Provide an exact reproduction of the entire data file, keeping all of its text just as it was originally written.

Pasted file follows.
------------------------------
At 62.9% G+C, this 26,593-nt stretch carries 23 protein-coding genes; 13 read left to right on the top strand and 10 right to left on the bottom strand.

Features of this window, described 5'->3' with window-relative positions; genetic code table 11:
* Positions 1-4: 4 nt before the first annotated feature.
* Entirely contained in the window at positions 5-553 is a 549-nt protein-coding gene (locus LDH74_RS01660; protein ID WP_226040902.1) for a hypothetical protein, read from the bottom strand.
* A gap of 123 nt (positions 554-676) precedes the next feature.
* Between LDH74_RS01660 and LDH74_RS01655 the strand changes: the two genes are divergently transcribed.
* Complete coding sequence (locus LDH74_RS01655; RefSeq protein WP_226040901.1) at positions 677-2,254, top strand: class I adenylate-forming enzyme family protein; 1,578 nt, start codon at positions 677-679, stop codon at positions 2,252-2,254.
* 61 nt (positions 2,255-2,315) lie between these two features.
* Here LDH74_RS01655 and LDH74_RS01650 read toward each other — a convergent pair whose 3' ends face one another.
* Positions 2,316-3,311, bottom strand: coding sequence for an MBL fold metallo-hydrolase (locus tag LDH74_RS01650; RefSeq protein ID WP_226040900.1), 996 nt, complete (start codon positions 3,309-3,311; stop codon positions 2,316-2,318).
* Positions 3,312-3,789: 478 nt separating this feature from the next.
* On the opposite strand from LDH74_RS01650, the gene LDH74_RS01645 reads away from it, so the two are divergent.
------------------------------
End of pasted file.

At 62.9% G+C, this 26,593-nt stretch carries 23 protein-coding genes; 13 read left to right on the top strand and 10 right to left on the bottom strand.

Features of this window, described 5'->3' with window-relative positions; genetic code table 11:
* Positions 1-4: 4 nt before the first annotated feature.
* Entirely contained in the window at positions 5-553 is a 549-nt protein-coding gene (locus LDH74_RS01660; protein ID WP_226040902.1) for a hypothetical protein, read from the bottom strand.
* A gap of 123 nt (positions 554-676) precedes the next feature.
* Between LDH74_RS01660 and LDH74_RS01655 the strand changes: the two genes are divergently transcribed.
* Complete coding sequence (locus LDH74_RS01655; RefSeq protein WP_226040901.1) at positions 677-2,254, top strand: class I adenylate-forming enzyme family protein; 1,578 nt, start codon at positions 677-679, stop codon at positions 2,252-2,254.
* 61 nt (positions 2,255-2,315) lie between these two features.
* Here LDH74_RS01655 and LDH74_RS01650 read toward each other — a convergent pair whose 3' ends face one another.
* Positions 2,316-3,311, bottom strand: coding sequence for an MBL fold metallo-hydrolase (locus tag LDH74_RS01650; RefSeq protein ID WP_226040900.1), 996 nt, complete (start codon positions 3,309-3,311; stop codon positions 2,316-2,318).
* Positions 3,312-3,789: 478 nt separating this feature from the next.
* On the opposite strand from LDH74_RS01650, the gene LDH74_RS01645 reads away from it, so the two are divergent.